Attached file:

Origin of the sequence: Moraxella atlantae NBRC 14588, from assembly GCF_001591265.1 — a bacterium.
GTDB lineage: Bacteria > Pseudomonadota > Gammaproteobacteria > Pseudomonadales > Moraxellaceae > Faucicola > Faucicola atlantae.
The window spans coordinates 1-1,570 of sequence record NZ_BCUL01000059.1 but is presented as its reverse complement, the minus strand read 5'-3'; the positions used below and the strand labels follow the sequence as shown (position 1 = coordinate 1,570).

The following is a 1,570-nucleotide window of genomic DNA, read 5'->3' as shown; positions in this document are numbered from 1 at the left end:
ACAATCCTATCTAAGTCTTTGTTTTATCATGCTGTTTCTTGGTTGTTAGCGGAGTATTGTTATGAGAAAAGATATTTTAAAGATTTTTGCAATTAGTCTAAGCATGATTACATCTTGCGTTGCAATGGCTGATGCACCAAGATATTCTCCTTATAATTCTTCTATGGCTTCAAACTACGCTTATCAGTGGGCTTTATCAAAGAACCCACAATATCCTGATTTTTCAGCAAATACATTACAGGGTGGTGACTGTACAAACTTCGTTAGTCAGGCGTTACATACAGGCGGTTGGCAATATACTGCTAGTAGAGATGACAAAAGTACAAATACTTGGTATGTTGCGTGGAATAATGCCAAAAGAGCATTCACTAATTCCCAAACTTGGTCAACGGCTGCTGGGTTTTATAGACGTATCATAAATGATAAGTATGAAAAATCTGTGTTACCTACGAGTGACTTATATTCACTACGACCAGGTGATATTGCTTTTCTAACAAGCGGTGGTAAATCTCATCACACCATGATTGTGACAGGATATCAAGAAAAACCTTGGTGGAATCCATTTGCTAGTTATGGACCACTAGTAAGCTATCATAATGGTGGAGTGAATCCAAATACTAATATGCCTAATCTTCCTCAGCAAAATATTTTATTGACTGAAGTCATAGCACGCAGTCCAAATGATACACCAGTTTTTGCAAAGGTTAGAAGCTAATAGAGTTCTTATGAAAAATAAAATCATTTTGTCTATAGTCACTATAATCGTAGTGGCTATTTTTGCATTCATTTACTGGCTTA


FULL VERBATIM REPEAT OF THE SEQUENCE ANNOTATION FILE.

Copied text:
Origin of the sequence: Moraxella atlantae NBRC 14588, from assembly GCF_001591265.1 — a bacterium.
GTDB lineage: Bacteria > Pseudomonadota > Gammaproteobacteria > Pseudomonadales > Moraxellaceae > Faucicola > Faucicola atlantae.
The window spans coordinates 1-1,570 of sequence record NZ_BCUL01000059.1 but is presented as its reverse complement, the minus strand read 5'-3'; the positions used below and the strand labels follow the sequence as shown (position 1 = coordinate 1,570).

The following is a 1,570-nucleotide window of genomic DNA, read 5'->3' as shown; positions in this document are numbered from 1 at the left end:
ACAATCCTATCTAAGTCTTTGTTTTATCATGCTGTTTCTTGGTTGTTAGCGGAGTATTGTTATGAGAAAAGATATTTTAAAGATTTTTGCAATTAGTCTAAGCATGATTACATCTTGCGTTGCAATGGCTGATGCACCAAGATATTCTCCTTATAATTCTTCTATGGCTTCAAACTACGCTTATCAGTGGGCTTTATCAAAGAACCCACAATATCCTGATTTTTCAGCAAATACATTACAGGGTGGTGACTGTACAAACTTCGTTAGTCAGGCGTTACATACAGGCGGTTGGCAATATACTGCTAGTAGAGATGACAAAAGTACAAATACTTGGTATGTTGCGTGGAATAATGCCAAAAGAGCATTCACTAATTCCCAAACTTGGTCAACGGCTGCTGGGTTTTATAGACGTATCATAAATGATAAGTATGAAAAATCTGTGTTACCTACGAGTGACTTATATTCACTACGACCAGGTGATATTGCTTTTCTAACAAGCGGTGGTAAATCTCATCACACCATGATTGTGACAGGATATCAAGAAAAACCTTGGTGGAATCCATTTGCTAGTTATGGACCACTAGTAAGCTATCATAATGGTGGAGTGAATCCAAATACTAATATGCCTAATCTTCCTCAGCAAAATATTTTATTGACTGAAGTCATAGCACGCAGTCCAAATGATACACCAGTTTTTGCAAAGGTTAGAAGCTAATAGAGTTCTTATGAAAAATAAAATCATTTTGTCTATAGTCACTATAATCGTAGTGGCTATTTTTGCATTCATTTACTGGCTTA